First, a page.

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The rain and hail will not deter us! There is no such thing as bad weather…

Week 5 – Bushcraft

It was an overcast day and Storm Henry was looming…perfect weather for teaching bush craft. The mini troopers gathered together under a giant parachute and listened intently as we told them what we had in store for them that day before splitting them into two groups.

My group were going to learn how to build a shelter. As we walked out to the tree line, the heavens opened and a downpour of rain and hail hit us. This added to the excitement of the task ahead as the reality of building a shelter that would protect us from the weather sunk in.

We looked around and considered what we could use to make a shelter. What would be a good spot? Was it level and free from low hanging branches? What surface should we be looking for? How we were we going to ensure we did not get wet?

After finding flat ground and checking above for an area free of loose branches we chose our spot and, working in pairs, we erected bashas. After a debrief, we discussed ways we could use only the materials around us such as branches, grass and ferns to create a shelter. There were many creative answers! I asked them to look around and to tell me what they could see. With excitement they spotted some shelters we had made earlier. They rushed off to explore them. We then regrouped, talked about how the structure was made and how we used the grass and ferns to cover the frame, which was made of branches. After a demonstration on how to build the frame, the mini troopers went off to collect their own branches and began to make their own versions. I always love to hear their discussions as they start building, what branches, what methods to use. So much creativity went into this morning’s activity and the mini troopers worked hard together, solving problems as they occurred.


KA said “I picked up 3 branches before I found the right size to use as a peg and then it snapped and I spent ages finding another one, everything was wet but I kept looking and eventually got a good one.”

The teacher accompanying the mini troopers said, “It was great to see DM get so involved, sometimes he can be hesitant to try new things.”

Fire lighting

After shelter building my group and I turned our attention fire lighting. There are many methods to start a fire; today we were focusing on the flint and steel method. After listening to our lesson and watching a demonstration of how to use the flint and steel, it was the mini troopers turn to have a go. In a friendly competition they all sat on the ground, placing flint in one pocket and the steel in the other – the task was to light the ball of cotton wool in front of them. They clearly enjoyed this; their faces were full of concentration and everyone succeeded.

JT said, “I struggled to get the spark, but then Sgt Bussell showed me again and with more pressure to the flint and steel I eventually lit it.”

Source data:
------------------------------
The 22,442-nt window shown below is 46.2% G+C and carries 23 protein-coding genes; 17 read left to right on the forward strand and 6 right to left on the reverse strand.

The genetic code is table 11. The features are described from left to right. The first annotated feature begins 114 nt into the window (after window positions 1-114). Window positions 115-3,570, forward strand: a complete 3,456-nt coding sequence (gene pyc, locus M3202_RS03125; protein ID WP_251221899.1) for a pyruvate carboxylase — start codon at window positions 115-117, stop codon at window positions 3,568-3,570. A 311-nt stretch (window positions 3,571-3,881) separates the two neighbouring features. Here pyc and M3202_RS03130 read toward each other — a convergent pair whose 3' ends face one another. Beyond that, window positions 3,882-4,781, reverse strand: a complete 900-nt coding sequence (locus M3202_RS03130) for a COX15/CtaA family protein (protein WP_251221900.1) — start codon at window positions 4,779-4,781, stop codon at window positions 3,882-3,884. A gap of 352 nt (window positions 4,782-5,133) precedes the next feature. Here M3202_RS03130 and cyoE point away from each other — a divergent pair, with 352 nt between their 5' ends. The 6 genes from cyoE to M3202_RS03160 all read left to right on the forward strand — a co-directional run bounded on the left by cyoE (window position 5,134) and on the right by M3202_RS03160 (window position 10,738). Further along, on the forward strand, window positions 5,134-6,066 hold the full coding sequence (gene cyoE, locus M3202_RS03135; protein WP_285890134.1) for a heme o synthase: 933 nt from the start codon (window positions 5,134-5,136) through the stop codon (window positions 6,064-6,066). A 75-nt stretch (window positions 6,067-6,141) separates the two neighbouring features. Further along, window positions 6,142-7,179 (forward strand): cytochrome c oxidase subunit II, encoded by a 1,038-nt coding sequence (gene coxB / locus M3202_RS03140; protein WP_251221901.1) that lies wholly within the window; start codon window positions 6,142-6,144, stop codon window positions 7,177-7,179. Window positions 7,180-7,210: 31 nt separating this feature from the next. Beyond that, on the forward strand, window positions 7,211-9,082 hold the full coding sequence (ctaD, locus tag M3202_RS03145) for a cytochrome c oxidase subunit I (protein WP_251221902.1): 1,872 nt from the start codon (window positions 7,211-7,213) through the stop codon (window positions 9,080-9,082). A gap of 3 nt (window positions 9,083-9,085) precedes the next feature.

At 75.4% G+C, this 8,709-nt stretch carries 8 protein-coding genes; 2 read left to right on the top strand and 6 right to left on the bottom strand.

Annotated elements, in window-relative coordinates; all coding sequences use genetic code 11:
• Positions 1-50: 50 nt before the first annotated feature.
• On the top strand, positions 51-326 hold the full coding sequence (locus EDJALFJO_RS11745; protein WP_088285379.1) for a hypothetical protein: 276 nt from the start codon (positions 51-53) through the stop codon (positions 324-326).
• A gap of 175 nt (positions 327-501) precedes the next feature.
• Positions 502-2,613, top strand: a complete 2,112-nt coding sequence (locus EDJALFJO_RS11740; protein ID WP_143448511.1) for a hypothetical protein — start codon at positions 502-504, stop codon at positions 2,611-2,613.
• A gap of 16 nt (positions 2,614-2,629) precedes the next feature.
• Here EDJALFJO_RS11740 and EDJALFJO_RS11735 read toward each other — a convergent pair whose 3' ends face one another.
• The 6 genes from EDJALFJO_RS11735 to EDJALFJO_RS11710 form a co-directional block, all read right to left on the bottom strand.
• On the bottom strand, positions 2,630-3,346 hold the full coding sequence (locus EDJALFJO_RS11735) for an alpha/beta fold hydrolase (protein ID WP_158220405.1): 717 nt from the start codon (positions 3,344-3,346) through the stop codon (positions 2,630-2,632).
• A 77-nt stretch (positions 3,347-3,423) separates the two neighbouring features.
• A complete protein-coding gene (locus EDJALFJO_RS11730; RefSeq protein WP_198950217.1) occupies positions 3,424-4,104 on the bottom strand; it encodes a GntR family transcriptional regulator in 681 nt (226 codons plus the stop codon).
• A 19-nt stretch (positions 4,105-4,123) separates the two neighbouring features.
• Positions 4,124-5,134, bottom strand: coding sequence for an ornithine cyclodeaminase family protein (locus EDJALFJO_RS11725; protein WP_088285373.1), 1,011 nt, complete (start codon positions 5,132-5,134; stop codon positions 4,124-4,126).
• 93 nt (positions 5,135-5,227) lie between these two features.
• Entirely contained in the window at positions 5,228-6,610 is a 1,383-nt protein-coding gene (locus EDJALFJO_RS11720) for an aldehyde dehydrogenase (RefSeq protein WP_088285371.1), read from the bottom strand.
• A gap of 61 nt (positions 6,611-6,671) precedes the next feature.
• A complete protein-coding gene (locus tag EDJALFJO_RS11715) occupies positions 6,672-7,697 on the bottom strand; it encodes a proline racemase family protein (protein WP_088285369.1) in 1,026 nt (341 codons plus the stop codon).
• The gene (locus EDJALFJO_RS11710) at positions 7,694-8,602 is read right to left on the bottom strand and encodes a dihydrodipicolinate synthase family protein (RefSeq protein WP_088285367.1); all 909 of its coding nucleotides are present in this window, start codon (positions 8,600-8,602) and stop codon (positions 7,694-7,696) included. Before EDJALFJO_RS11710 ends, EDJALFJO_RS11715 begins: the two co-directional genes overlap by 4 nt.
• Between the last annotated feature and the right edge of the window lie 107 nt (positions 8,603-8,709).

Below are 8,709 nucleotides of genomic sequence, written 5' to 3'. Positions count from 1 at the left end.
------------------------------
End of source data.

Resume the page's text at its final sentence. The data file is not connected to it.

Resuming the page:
HB said, “I was the first to light mine. I was the winner.”

In the afternoon, we split the mini troopers into two teams and set them off on a challenge, asking them to put into practice all the skills they had learnt from the morning’s lessons. We tasked them with building a man-made shelter and making a fire. They got into it right away. A leader for each team was chosen (by us), who then allocated building the fire to some of their team whilst the rest built the shelter. Everyone had a part to play.

As instructors observing their behaviour, we felt the mini troopers had really listened in the lessons as they worked tirelessly to be the first to boil water on the fire they had made and sit in the shelter they worked so hard on, before enjoying a rewarding hot chocolate. There was a sense of pride from all the mini troopers as they took ownership of their hard work.

For this task, we had deliberately appointed the quietest members of the group to be the leaders. They really stepped up to the role, tasking their fellow team members to specific jobs – it was clear both leaders wanted their team to win the task. Through all the rain and hail everyone showed real grit and determination as they pushed through to make their shelter the BEST one.

Completed shelter - Bushcraft

The teacher admitted, “I was a little nervous when you picked KG and CF as leaders, I don’t think I’ve ever heard them speak out. So to listen to them shout and give orders was a real eye-opener. HB particularly got stuck in and it was nice to see her focus her energy into something she was passionate about.”

Next week the mini troopers will be rewarded with adventure training as they reach the halfway point of their course.

I look forward to writing about our exploits. If you would like to read previous week’s blogs, please click here

If you would like more information on how our programmes support young people, please call us now 0845 548 5070 or click here

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Posted: 8, February, 2016
by Challenger Troop

Sgt Bowen is a Team Instructor in our North West Team. Formerly a Corporal in the Army Recruitment Team, after she had served for over ten years in the British Army Royal Corps of Transport where she was deployed to Germany, Northern Ireland, Kosovo, Iraq and the Falkland Islands. She is passionate about making a positive difference to the lives of the young people she works with.

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"Outdoor learning is giving them back their childhood wonder and curiosity at new things, allowing them to experience the marvel of discovery and the learning that comes from taking risks"

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